Lulu Song; Shaoqing Dai; Zhi Cao; Yupeng Liu; Wei-Qiang Chen*
Journal of Cleaner Production, 2021,297：126482
High-resolution mapping of steel resources accumulated above ground (referred to as steel stocks) is critical for exploring urban mining and circular economy opportunities. Prior studies have attempted to approximate steel stocks using nighttime light (NTL). Although proven to be a fast estimation technique, the accuracy of the NTL-based approach may be subject to several limitations, and it has not been used for projecting future steel stocks. To fill these gaps, we developed an aggregative downscaling model that fuses multiple large-scale spatial datasets, including gridded population, gross domestic product (GDP), and built-up area. We demonstrated the utility of this model by using it to map steel stocks in mainland China at 1 × 1 km resolution. Our results found the steel stocks increased from 12,873 t/km2 to 33,027 t/km2 during 1995–2015, and four steel stocks clusters (i.e., Beijing-Tianjin-Hebei agglomeration, Yangtze River Delta, Guangdong-Hong Kong-Macao Greater Bay Area, and Chengdu-Chongqing metropolitan) possessed over 40% of the national total in 2015, revealing an unbalanced distribution of steel stocks across China. Moving forward, with the assumed population growth, GDP growth, and built-up area expansion, steel accumulation is expected to climb up to 64,636 t/km2 and cencentrate in larger cities in 2030, such as Beijing, Shanghai, Shenzhen, and Guangzhou. Our analysis highlights the magnitude and pace at which steel resources have been and are expected to be accumulated above ground. Our estimates capture the spatiotemporal dynamics of steel stocks, potentially allowing better policy-making and business decision-making on resource efficiency, waste management, and environmental sustainability on regional or urban scales.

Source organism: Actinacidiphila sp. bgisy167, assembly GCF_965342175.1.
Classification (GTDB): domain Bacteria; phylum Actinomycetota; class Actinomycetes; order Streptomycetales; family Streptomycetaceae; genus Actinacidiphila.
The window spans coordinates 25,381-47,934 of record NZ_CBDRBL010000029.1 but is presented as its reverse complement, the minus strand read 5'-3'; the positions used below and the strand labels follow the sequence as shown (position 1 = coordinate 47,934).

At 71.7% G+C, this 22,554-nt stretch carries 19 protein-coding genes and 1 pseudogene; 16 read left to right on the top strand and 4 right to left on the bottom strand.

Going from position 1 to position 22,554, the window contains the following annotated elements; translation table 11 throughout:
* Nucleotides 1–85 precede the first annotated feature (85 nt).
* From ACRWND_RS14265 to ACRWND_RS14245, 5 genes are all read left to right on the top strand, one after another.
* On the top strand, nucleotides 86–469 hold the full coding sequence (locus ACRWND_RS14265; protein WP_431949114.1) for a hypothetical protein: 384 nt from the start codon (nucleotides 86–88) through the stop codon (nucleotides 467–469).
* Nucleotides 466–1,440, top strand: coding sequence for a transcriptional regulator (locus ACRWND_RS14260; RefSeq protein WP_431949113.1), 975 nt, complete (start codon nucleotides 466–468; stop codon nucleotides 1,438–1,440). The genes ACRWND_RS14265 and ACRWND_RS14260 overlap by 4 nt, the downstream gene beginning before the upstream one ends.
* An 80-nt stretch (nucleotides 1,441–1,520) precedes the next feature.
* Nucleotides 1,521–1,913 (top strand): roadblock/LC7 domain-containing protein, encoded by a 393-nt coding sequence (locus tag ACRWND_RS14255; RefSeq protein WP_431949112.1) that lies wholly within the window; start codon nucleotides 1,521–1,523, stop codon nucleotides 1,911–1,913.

In-use stocks; Steel; Spatiotemporal pattern; Stocks prediction; Mainland China